A: GM believes that the current IRL engine formula provides a reasonable middle ground between NASCAR and Formula One. Multi-valve, overhead cam engines with electronic engine management represent a technology level similar to our most advanced production engines. They clearly raise the technology level over NASCAR specifications, while the general availability of engine components preserves the successful NASCAR engine distribution system. Limiting engine speed with a rev limiter considerably reduces the potential for Formula One-level expenses related to continuous development to make engines run faster in order to produce more power.

Q: What is GM's position on leasing versus purchasing racing engines?

A: We have first-hand experience with engine leasing through our previous involvement in CART. We also have extensive experience with series such as NASCAR in which manufacturers supply major components for engines that are assembled and owned by teams. We believe that equal access to engine technology for all competitors is a cornerstone of NASCAR's long-term success. Based on this experience, we are confident in the ability of teams and independent engine builders to produce reliable and competitive engines at reasonable prices. The only issue we see about buying versus leasing is when leasing is the only option, and it is used to restrict availability or to prevent teams from working on their own engines. By having the option to either lease or to buy, sell, rent, maintain and modify their engines, team owners are in control of their own destinies. A leasing-only system gives control over production, distribution, development and pricing exclusively to manufacturers.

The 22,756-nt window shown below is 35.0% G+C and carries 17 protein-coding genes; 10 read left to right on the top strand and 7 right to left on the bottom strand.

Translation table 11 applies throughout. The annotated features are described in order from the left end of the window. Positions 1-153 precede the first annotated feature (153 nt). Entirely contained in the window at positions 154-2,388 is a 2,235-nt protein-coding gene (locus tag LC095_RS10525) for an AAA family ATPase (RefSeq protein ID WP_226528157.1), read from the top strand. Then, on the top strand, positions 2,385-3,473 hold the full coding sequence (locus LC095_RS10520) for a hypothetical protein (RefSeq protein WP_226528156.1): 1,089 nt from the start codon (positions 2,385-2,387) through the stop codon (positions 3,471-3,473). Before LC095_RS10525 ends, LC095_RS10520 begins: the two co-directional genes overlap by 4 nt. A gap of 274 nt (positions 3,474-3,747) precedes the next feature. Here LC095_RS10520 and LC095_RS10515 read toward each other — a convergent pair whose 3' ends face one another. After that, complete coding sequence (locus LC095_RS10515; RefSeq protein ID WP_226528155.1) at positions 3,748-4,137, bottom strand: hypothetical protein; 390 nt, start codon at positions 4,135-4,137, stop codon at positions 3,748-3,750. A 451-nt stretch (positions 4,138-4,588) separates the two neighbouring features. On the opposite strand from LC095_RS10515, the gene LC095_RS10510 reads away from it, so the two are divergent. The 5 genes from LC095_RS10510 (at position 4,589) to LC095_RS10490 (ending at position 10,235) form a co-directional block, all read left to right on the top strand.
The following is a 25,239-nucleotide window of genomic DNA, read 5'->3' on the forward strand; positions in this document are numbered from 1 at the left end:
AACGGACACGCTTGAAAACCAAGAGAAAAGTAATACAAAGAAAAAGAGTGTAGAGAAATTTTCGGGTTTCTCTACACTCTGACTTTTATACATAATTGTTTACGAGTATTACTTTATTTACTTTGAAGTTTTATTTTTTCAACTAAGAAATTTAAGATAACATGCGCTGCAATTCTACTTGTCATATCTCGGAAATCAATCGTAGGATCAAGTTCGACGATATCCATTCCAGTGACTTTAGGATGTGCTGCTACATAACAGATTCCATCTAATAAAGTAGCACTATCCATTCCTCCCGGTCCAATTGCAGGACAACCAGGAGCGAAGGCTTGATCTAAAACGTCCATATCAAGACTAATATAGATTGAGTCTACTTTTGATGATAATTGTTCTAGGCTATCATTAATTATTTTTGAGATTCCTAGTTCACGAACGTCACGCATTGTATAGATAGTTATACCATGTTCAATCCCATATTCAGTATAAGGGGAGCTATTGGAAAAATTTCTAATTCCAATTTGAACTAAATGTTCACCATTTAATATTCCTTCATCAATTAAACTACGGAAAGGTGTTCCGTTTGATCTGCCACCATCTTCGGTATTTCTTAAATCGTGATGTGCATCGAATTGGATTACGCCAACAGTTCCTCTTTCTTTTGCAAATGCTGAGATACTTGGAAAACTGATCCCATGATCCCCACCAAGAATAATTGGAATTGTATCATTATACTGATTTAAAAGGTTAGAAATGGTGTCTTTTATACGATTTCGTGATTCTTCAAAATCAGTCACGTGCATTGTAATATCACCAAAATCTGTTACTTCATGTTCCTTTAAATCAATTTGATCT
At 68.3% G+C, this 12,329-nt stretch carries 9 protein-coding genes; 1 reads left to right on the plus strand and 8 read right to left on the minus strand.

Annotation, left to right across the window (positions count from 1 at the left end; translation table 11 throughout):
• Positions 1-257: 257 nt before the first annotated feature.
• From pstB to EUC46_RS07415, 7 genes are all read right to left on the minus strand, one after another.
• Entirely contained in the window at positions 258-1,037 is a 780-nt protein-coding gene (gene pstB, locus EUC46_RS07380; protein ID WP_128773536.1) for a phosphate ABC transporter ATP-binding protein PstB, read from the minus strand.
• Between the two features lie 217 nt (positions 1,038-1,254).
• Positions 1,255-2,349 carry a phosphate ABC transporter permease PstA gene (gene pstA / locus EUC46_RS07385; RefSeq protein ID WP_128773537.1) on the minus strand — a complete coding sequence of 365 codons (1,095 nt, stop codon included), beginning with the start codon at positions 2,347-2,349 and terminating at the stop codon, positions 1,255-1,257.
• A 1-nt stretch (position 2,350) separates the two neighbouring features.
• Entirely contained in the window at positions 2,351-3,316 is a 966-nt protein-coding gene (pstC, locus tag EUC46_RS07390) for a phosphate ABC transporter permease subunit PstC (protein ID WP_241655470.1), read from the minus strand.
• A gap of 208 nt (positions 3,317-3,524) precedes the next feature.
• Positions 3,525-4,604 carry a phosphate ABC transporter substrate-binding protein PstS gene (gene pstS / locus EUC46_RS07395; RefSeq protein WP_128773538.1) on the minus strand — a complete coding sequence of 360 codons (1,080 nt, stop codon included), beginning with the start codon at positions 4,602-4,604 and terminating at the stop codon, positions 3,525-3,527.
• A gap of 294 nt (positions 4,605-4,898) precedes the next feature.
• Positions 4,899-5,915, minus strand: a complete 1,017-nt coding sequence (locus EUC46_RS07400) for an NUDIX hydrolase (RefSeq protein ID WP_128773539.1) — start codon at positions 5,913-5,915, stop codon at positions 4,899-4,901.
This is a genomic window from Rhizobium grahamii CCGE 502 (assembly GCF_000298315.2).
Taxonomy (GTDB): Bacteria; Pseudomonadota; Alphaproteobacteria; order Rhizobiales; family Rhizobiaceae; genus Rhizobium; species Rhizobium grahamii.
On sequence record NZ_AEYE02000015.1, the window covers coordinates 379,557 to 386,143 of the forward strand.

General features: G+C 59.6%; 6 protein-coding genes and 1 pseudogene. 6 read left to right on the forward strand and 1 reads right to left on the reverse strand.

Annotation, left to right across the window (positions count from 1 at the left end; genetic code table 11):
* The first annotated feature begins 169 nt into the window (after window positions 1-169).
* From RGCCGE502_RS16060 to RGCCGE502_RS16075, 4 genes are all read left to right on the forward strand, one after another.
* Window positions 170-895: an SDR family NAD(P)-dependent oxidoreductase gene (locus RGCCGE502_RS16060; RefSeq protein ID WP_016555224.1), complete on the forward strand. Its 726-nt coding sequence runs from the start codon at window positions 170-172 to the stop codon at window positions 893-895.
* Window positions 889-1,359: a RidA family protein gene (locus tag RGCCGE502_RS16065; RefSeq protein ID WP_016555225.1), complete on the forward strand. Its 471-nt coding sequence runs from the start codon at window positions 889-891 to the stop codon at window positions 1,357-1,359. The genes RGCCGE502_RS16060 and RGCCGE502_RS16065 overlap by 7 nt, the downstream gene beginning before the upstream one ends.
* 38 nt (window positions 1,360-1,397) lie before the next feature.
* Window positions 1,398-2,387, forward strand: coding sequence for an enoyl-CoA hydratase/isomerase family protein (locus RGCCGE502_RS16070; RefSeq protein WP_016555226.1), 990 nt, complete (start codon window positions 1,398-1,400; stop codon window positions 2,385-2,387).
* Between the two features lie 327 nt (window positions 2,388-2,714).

Q: What about the issue of protecting GM's proprietary engine technology?